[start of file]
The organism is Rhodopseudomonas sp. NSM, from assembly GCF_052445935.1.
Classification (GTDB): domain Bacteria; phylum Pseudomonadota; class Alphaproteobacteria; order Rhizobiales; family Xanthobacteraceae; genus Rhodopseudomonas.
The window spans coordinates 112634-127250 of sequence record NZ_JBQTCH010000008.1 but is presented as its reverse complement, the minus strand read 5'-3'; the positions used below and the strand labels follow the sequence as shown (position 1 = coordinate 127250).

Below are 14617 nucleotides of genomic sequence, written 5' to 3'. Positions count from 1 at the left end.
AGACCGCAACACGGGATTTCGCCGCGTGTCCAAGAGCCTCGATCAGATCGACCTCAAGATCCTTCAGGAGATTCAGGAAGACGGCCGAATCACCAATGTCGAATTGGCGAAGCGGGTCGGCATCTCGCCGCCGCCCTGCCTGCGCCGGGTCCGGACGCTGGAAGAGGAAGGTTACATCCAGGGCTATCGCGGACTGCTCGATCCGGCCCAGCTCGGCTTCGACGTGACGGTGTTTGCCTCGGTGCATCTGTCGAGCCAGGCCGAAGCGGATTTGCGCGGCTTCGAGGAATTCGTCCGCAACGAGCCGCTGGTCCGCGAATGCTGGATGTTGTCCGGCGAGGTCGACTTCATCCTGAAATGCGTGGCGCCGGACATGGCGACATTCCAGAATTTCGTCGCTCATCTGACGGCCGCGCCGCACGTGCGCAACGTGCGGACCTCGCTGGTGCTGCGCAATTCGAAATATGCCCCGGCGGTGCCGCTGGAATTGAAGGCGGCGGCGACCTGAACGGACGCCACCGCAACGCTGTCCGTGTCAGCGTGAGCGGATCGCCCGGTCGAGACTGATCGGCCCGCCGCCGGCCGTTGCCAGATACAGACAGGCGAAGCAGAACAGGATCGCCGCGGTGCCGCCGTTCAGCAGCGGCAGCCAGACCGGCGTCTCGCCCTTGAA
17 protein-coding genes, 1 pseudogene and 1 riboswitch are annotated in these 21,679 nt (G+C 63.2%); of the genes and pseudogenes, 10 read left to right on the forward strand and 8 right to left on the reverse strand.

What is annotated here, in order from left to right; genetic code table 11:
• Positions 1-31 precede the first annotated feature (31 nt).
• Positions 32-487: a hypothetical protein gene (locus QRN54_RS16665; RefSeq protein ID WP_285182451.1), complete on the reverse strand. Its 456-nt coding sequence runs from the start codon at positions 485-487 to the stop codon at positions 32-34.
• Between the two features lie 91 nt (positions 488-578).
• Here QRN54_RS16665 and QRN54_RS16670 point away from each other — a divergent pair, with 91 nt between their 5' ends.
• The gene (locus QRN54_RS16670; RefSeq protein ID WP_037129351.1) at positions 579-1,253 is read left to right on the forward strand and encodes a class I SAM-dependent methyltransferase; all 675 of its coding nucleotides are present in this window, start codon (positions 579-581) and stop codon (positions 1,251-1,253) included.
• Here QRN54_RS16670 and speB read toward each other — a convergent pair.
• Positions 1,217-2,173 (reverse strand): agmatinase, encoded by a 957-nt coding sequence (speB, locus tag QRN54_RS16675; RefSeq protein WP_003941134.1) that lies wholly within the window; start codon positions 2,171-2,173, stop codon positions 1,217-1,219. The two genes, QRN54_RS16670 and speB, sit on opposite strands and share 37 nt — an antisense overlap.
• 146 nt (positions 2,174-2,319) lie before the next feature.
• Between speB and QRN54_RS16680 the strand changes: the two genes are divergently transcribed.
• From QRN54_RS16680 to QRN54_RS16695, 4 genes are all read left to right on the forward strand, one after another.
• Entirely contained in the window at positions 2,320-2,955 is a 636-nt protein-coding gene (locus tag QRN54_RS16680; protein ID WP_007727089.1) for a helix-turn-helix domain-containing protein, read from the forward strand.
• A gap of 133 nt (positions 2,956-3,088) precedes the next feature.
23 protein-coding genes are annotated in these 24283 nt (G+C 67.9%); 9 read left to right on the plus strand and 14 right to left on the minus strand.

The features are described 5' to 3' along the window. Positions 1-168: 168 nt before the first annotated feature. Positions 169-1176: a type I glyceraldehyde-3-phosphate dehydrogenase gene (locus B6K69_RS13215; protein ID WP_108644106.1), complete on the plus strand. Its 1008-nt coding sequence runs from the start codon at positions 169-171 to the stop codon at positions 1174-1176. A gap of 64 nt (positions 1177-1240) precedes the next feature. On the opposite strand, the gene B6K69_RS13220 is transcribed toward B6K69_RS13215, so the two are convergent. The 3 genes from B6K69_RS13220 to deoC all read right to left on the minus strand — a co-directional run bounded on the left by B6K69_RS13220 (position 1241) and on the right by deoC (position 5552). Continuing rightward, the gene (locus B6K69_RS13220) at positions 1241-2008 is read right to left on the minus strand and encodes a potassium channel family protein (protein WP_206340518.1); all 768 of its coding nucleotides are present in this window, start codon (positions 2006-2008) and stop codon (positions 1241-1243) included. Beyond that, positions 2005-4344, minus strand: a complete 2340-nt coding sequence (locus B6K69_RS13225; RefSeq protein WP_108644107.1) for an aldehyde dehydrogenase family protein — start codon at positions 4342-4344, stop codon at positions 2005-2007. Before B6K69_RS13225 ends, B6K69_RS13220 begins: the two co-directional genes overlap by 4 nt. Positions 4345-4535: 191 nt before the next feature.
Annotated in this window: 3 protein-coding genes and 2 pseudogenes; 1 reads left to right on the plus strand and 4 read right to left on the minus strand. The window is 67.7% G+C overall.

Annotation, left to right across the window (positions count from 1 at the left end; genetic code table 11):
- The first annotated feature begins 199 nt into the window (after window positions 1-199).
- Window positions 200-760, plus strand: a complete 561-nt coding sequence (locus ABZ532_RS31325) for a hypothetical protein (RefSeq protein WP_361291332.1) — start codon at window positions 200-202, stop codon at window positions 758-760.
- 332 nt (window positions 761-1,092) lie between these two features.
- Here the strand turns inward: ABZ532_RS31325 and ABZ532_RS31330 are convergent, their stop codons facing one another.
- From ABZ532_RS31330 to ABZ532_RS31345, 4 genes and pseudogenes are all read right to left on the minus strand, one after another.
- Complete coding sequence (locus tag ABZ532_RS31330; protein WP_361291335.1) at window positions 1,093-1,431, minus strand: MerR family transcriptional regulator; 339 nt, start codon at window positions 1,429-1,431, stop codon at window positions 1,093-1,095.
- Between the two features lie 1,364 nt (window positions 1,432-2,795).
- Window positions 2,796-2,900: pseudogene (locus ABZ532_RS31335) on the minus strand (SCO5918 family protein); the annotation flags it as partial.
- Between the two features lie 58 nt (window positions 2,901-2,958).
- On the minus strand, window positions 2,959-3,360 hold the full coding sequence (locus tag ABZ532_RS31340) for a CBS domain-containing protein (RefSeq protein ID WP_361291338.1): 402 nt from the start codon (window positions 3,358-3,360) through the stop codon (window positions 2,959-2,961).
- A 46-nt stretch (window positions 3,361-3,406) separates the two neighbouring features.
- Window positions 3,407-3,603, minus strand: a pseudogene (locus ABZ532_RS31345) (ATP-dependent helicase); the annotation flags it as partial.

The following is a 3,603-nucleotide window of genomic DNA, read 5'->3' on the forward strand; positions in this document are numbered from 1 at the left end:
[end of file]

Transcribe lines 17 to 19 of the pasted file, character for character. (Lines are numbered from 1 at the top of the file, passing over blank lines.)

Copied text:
• From QRN54_RS16680 to QRN54_RS16695, 4 genes are all read left to right on the forward strand, one after another.
• Entirely contained in the window at positions 2,320-2,955 is a 636-nt protein-coding gene (locus tag QRN54_RS16680; protein ID WP_007727089.1) for a helix-turn-helix domain-containing protein, read from the forward strand.
• A gap of 133 nt (positions 2,956-3,088) precedes the next feature.